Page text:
The Shared Language of Writing & Photography

There is a ton of overlap in the language that we use to talk about writing and photography (and, now that I think about it, the word photography itself means, in essence, “writing with light”).

When you write a blog entry, you are creating a snapshot. You carefully frame your subject, hoping to achieve just the right focus, tone, and clarity. Then you edit it until it’s perfect.

  • Focus: A good photographer cuts out – or blurs – anything that might clutter the photograph and take the “reader’s” eye away from the primary subject of the photo. I have many subtle tricks  and techniques to accomplish this that most non-photographers don’t know about. Whatever I want the viewer to focus on is in crisp, sharp focus. Everything else is either blurred or cut out of the frame. The same is true with good writing. Even a single word that doesn’t contribute to the primary subject of the piece should be changed or removed.
  • Tone: A photo with warm yellows and reds usually creates a comfortable, relaxed feeling. A photo with cool blues creates a more professional, clinical, or formal feeling. Similarly, your writing can incorporate slang, contractions, or intentional grammatical errors to give it a comfortable, relaxed, spoken feel. Or it can incorporate industry jargon, pristine grammar, and formal titles to give it a more professional, polished, distant feeling.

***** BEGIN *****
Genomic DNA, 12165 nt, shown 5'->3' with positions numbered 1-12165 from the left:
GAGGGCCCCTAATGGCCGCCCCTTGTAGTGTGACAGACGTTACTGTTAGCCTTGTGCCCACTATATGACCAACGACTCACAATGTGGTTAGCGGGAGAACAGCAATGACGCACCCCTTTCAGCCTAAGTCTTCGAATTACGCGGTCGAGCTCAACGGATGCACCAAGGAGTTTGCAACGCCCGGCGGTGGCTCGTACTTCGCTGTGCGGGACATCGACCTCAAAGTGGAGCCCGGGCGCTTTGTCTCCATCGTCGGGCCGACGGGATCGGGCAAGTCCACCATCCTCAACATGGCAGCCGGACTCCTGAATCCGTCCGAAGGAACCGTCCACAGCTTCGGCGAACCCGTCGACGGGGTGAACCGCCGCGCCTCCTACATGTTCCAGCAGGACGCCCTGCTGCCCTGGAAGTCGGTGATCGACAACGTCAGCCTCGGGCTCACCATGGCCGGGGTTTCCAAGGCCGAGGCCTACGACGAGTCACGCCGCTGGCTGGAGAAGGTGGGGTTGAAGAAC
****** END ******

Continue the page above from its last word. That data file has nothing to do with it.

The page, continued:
• Editing: Every great photo that you see has been edited. Just like the great books of the world were written by the sweat and blood of the authors, the great photos of the world were not simply snapped and printed. They were created. Manipulated. Edited. Changed. Formed into something that matches the photographer’s vision.

What draws the eye?

Here’s what I mean. Below is a “before and after” version of the same photo. The first picture is the original capture. It’s crooked, and the eye is drawn mostly to the lower middle section of the photo. The subject’s face is almost the last place the viewer looks.

However, with some editing, I have reframed the subject. Added some brightness and warmth to him, while also darkening, blurring, and cooling the background. Now where is the eye drawn? If I’ve done my job, the viewer’s eye is drawn to the subject’s face, and more specifically, his eyes.

Click the photo to see it full size:

The glories of Lightroom: Before & After

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